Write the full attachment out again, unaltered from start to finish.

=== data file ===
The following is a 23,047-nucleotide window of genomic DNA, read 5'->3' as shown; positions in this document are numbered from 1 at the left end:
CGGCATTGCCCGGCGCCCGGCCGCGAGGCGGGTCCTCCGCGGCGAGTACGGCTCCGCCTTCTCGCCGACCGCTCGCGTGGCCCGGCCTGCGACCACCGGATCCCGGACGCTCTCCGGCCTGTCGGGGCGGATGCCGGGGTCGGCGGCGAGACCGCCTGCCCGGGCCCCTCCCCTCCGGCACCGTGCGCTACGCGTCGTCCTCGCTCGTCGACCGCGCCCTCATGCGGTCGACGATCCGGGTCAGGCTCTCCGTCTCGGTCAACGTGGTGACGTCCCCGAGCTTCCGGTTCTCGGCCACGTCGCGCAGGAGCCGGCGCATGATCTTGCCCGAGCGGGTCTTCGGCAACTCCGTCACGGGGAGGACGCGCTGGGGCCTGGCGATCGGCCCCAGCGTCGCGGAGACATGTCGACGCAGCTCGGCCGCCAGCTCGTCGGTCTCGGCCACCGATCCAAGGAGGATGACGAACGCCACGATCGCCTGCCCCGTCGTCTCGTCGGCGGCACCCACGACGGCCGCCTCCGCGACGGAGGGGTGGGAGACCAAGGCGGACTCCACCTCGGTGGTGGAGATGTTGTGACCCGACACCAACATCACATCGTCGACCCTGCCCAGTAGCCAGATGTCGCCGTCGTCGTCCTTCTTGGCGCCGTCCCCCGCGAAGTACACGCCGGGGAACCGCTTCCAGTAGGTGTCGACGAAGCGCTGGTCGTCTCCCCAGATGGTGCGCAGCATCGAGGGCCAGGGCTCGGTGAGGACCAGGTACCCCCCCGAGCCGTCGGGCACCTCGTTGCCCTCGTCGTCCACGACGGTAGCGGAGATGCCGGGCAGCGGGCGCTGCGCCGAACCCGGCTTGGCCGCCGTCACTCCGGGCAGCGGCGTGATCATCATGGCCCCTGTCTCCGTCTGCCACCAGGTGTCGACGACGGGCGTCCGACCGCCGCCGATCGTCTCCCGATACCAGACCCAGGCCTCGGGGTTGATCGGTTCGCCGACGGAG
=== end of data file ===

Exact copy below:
The following is a 23,047-nucleotide window of genomic DNA, read 5'->3' as shown; positions in this document are numbered from 1 at the left end:
CGGCATTGCCCGGCGCCCGGCCGCGAGGCGGGTCCTCCGCGGCGAGTACGGCTCCGCCTTCTCGCCGACCGCTCGCGTGGCCCGGCCTGCGACCACCGGATCCCGGACGCTCTCCGGCCTGTCGGGGCGGATGCCGGGGTCGGCGGCGAGACCGCCTGCCCGGGCCCCTCCCCTCCGGCACCGTGCGCTACGCGTCGTCCTCGCTCGTCGACCGCGCCCTCATGCGGTCGACGATCCGGGTCAGGCTCTCCGTCTCGGTCAACGTGGTGACGTCCCCGAGCTTCCGGTTCTCGGCCACGTCGCGCAGGAGCCGGCGCATGATCTTGCCCGAGCGGGTCTTCGGCAACTCCGTCACGGGGAGGACGCGCTGGGGCCTGGCGATCGGCCCCAGCGTCGCGGAGACATGTCGACGCAGCTCGGCCGCCAGCTCGTCGGTCTCGGCCACCGATCCAAGGAGGATGACGAACGCCACGATCGCCTGCCCCGTCGTCTCGTCGGCGGCACCCACGACGGCCGCCTCCGCGACGGAGGGGTGGGAGACCAAGGCGGACTCCACCTCGGTGGTGGAGATGTTGTGACCCGACACCAACATCACATCGTCGACCCTGCCCAGTAGCCAGATGTCGCCGTCGTCGTCCTTCTTGGCGCCGTCCCCCGCGAAGTACACGCCGGGGAACCGCTTCCAGTAGGTGTCGACGAAGCGCTGGTCGTCTCCCCAGATGGTGCGCAGCATCGAGGGCCAGGGCTCGGTGAGGACCAGGTACCCCCCCGAGCCGTCGGGCACCTCGTTGCCCTCGTCGTCCACGACGGTAGCGGAGATGCCGGGCAGCGGGCGCTGCGCCGAACCCGGCTTGGCCGCCGTCACTCCGGGCAGCGGCGTGATCATCATGGCCCCTGTCTCCGTCTGCCACCAGGTGTCGACGACGGGCGTCCGACCGCCGCCGATCGTCTCCCGATACCAGACCCAGGCCTCGGGGTTGATCGGTTCGCCGACGGAG